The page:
Originally published on Green Building Elements
Solaria BIPV windows will be installed in a commercial pilot in Kansas City, Missouri, this year to demonstrate viability as an aesthetic, energy generating solution. The test site slated for this pilot is a federal building in the city.
While demonstrating its BIPV technology in an occupied building, Solaria, the GSA, and LBNL, will compile data on energy generation, thermal performance, daylighting, glare, and occupant comfort. This information will be compared with non-BIPV windows in the same building.
FLEXLAB is the first world testbed to evaluate the energy efficiency of major building systems, as an integrated system, under real-world conditions.
According to FLEXLAB, stakeholders can evaluate energy efficient building technologies individually or as integrated systems in advance of building projects or retrofits, in order to:
- Optimize integrated systems to maximize energy savings
- Ensure occupant comfort and user-friendliness
- Verify cost-benefit numbers
- Train building operators
- Build confidence in new technologies
“By measuring a building’s energy use under real-world conditions and on a significant scale, FLEXLAB provides real time assessment of building energy use. FLEXLAB offers a way to test-drive energy efficiency systems, identify problems, and make changes before breaking ground. FLEXLAB unleashes the real potential of energy efficiency in buildings.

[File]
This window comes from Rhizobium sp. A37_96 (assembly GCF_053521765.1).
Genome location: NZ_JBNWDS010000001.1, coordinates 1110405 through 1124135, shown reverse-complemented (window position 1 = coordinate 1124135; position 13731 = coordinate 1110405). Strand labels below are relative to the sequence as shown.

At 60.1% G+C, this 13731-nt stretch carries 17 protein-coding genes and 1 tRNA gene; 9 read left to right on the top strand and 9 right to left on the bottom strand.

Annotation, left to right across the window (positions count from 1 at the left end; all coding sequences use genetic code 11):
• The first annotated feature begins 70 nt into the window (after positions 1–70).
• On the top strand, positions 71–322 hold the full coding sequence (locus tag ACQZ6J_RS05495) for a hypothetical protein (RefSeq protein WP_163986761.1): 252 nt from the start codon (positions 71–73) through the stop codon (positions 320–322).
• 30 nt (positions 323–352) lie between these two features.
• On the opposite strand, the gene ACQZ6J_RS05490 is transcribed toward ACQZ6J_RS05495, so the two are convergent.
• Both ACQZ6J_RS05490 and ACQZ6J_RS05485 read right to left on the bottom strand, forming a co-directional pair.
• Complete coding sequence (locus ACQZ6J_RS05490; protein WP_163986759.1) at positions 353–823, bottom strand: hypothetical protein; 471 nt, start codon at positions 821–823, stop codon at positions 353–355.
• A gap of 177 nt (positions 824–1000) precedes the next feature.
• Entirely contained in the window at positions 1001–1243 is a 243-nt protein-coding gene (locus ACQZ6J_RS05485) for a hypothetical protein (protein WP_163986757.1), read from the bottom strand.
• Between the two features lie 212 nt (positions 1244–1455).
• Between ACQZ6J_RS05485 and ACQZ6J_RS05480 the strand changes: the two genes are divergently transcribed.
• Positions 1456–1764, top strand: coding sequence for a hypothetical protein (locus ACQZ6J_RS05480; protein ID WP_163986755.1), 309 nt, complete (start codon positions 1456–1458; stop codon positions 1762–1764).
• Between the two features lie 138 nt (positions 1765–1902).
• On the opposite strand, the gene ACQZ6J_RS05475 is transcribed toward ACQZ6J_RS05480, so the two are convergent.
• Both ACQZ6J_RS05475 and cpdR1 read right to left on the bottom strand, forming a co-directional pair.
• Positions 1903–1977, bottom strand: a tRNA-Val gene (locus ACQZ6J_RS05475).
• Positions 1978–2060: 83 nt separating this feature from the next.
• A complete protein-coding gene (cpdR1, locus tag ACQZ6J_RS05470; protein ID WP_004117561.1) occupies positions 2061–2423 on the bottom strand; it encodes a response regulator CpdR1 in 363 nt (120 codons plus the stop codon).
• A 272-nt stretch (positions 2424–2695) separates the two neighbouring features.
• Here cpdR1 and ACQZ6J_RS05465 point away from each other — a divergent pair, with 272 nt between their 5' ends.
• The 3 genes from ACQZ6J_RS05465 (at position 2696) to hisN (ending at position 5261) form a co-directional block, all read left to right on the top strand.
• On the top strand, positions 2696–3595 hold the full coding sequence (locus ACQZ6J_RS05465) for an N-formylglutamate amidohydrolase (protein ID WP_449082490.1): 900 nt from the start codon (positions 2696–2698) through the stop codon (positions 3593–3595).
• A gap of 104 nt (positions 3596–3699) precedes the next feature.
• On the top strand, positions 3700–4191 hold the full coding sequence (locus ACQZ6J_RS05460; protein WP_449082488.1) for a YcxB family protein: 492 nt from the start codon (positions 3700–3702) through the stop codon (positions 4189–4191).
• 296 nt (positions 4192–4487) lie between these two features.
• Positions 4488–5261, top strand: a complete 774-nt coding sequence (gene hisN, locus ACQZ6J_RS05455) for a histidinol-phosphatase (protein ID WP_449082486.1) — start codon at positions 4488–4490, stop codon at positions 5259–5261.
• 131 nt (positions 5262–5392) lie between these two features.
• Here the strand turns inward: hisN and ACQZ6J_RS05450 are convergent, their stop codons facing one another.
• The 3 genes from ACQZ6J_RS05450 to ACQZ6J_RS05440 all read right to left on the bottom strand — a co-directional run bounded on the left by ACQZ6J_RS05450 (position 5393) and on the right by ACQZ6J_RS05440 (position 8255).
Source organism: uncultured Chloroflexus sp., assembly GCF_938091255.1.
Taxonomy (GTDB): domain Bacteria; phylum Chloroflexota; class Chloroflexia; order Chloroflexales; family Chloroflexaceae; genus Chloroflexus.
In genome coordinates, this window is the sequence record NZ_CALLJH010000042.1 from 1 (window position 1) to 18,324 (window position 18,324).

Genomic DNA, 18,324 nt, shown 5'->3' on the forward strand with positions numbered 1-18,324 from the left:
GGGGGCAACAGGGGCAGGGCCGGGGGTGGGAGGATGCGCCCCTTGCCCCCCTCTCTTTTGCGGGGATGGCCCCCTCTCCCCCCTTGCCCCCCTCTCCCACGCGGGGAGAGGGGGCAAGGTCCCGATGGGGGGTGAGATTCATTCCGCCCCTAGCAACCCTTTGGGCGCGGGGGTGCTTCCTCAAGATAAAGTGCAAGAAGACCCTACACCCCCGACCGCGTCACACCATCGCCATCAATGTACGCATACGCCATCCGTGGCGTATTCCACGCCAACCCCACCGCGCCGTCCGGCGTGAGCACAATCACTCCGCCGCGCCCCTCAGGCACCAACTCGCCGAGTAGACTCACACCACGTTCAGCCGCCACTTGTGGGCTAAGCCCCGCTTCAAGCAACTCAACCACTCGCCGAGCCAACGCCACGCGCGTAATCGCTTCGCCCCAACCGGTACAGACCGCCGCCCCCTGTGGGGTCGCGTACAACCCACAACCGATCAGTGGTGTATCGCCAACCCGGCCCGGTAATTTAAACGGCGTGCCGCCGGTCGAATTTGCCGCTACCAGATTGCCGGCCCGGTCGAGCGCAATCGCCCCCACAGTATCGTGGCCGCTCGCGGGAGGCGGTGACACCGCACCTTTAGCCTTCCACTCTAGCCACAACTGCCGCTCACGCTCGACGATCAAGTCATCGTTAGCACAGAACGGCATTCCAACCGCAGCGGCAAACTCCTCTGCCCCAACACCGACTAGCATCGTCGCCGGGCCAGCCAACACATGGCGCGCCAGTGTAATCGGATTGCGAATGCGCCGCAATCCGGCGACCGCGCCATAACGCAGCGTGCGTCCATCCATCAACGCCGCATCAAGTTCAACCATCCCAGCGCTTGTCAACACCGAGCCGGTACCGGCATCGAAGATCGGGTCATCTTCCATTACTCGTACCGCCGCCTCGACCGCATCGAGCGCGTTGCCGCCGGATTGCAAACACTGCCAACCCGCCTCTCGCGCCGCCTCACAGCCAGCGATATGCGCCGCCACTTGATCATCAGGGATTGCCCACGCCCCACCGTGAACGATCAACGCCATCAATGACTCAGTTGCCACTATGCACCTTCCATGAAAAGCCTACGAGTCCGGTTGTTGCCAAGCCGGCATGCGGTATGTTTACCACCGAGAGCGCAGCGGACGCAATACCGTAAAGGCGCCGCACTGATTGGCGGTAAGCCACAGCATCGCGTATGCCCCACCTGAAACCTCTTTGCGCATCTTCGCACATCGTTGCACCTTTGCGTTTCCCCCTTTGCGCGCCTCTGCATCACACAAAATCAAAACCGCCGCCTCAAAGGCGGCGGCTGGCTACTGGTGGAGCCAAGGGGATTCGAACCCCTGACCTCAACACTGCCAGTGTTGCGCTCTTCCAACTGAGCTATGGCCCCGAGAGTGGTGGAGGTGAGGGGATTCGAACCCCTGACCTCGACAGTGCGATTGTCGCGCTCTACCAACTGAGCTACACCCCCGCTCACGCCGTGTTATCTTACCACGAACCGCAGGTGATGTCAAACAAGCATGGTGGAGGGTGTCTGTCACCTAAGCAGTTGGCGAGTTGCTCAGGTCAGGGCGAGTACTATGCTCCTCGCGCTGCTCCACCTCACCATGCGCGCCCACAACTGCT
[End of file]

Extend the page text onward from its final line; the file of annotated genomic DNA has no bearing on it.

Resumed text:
“In addition to the factors above, it includes evaluation of the design-build process and economics, the company stated in a press announcement.”
Following the successful testing GPG testing with FLEXLAB, Solaria officials anticipate performance results will show its BIPV windows offer the building and construction industries a reliable, seamless alternative to traditional glass solutions for commercial buildings.
“The Green Proving Ground program is committed to driving innovation that improves building performance,” said Kevin Powell, GPG program manager at the GSA. “We hope that real-world evaluations like this one will accelerate adoption of sustainable building technologies around the nation.”
“We believe that the path to zero starts by eliminating energy waste, then increasing the intelligence of buildings through smart, responsive, people-friendly operating controls and finally introducing renewables for micro generation,” said Stephen Selkowitz, senior advisor for building science, LBNL.
The goal of the GSA’s GPG program is twofold. First, it enables new technologies to quickly become proven commercial products by absorbing the risk and performing rigorous testing and validation. Second, it incentivizes building owners to become early adopters of innovative technologies that might help achieve energy saving goals.
Image via Green Builder Media